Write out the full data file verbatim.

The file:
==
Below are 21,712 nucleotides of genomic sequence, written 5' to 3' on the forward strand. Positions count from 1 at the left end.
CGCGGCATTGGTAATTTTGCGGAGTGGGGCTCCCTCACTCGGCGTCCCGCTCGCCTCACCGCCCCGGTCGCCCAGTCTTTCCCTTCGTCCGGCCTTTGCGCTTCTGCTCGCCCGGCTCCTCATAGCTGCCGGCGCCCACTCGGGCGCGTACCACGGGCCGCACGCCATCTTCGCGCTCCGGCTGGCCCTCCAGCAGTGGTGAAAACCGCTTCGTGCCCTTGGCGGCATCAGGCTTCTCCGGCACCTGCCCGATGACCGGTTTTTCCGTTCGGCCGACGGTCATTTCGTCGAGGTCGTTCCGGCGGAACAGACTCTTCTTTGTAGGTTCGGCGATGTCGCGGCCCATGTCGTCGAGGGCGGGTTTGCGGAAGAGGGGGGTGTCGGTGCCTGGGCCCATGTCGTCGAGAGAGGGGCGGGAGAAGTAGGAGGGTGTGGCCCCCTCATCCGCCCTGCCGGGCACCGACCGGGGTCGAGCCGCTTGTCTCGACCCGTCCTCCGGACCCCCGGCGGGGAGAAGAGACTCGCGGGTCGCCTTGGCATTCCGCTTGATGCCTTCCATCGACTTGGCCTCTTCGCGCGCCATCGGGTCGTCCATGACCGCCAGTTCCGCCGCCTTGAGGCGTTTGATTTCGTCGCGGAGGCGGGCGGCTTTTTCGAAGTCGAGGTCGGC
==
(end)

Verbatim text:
Below are 21,712 nucleotides of genomic sequence, written 5' to 3' on the forward strand. Positions count from 1 at the left end.
CGCGGCATTGGTAATTTTGCGGAGTGGGGCTCCCTCACTCGGCGTCCCGCTCGCCTCACCGCCCCGGTCGCCCAGTCTTTCCCTTCGTCCGGCCTTTGCGCTTCTGCTCGCCCGGCTCCTCATAGCTGCCGGCGCCCACTCGGGCGCGTACCACGGGCCGCACGCCATCTTCGCGCTCCGGCTGGCCCTCCAGCAGTGGTGAAAACCGCTTCGTGCCCTTGGCGGCATCAGGCTTCTCCGGCACCTGCCCGATGACCGGTTTTTCCGTTCGGCCGACGGTCATTTCGTCGAGGTCGTTCCGGCGGAACAGACTCTTCTTTGTAGGTTCGGCGATGTCGCGGCCCATGTCGTCGAGGGCGGGTTTGCGGAAGAGGGGGGTGTCGGTGCCTGGGCCCATGTCGTCGAGAGAGGGGCGGGAGAAGTAGGAGGGTGTGGCCCCCTCATCCGCCCTGCCGGGCACCGACCGGGGTCGAGCCGCTTGTCTCGACCCGTCCTCCGGACCCCCGGCGGGGAGAAGAGACTCGCGGGTCGCCTTGGCATTCCGCTTGATGCCTTCCATCGACTTGGCCTCTTCGCGCGCCATCGGGTCGTCCATGACCGCCAGTTCCGCCGCCTTGAGGCGTTTGATTTCGTCGCGGAGGCGGGCGGCTTTTTCGAAGTCGAGGTCGGC